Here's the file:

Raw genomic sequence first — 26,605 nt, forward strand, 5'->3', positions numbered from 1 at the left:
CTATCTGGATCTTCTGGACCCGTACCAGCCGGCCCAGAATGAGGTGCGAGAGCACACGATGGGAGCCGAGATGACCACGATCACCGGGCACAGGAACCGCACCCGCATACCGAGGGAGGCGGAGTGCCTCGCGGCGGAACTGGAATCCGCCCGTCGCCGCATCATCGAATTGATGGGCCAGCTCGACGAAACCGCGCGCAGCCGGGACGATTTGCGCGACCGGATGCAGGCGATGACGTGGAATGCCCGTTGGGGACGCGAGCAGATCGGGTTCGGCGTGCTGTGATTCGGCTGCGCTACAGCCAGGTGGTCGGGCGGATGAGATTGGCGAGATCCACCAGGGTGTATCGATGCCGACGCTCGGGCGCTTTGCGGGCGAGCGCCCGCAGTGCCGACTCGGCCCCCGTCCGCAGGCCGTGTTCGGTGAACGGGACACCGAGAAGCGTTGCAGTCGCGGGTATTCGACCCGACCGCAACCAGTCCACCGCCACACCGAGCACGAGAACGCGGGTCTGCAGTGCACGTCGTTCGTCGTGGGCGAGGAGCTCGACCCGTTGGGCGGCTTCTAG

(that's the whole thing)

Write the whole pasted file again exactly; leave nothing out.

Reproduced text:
Raw genomic sequence first — 26,605 nt, forward strand, 5'->3', positions numbered from 1 at the left:
CTATCTGGATCTTCTGGACCCGTACCAGCCGGCCCAGAATGAGGTGCGAGAGCACACGATGGGAGCCGAGATGACCACGATCACCGGGCACAGGAACCGCACCCGCATACCGAGGGAGGCGGAGTGCCTCGCGGCGGAACTGGAATCCGCCCGTCGCCGCATCATCGAATTGATGGGCCAGCTCGACGAAACCGCGCGCAGCCGGGACGATTTGCGCGACCGGATGCAGGCGATGACGTGGAATGCCCGTTGGGGACGCGAGCAGATCGGGTTCGGCGTGCTGTGATTCGGCTGCGCTACAGCCAGGTGGTCGGGCGGATGAGATTGGCGAGATCCACCAGGGTGTATCGATGCCGACGCTCGGGCGCTTTGCGGGCGAGCGCCCGCAGTGCCGACTCGGCCCCCGTCCGCAGGCCGTGTTCGGTGAACGGGACACCGAGAAGCGTTGCAGTCGCGGGTATTCGACCCGACCGCAACCAGTCCACCGCCACACCGAGCACGAGAACGCGGGTCTGCAGTGCACGTCGTTCGTCGTGGGCGAGGAGCTCGACCCGTTGGGCGGCTTCTAG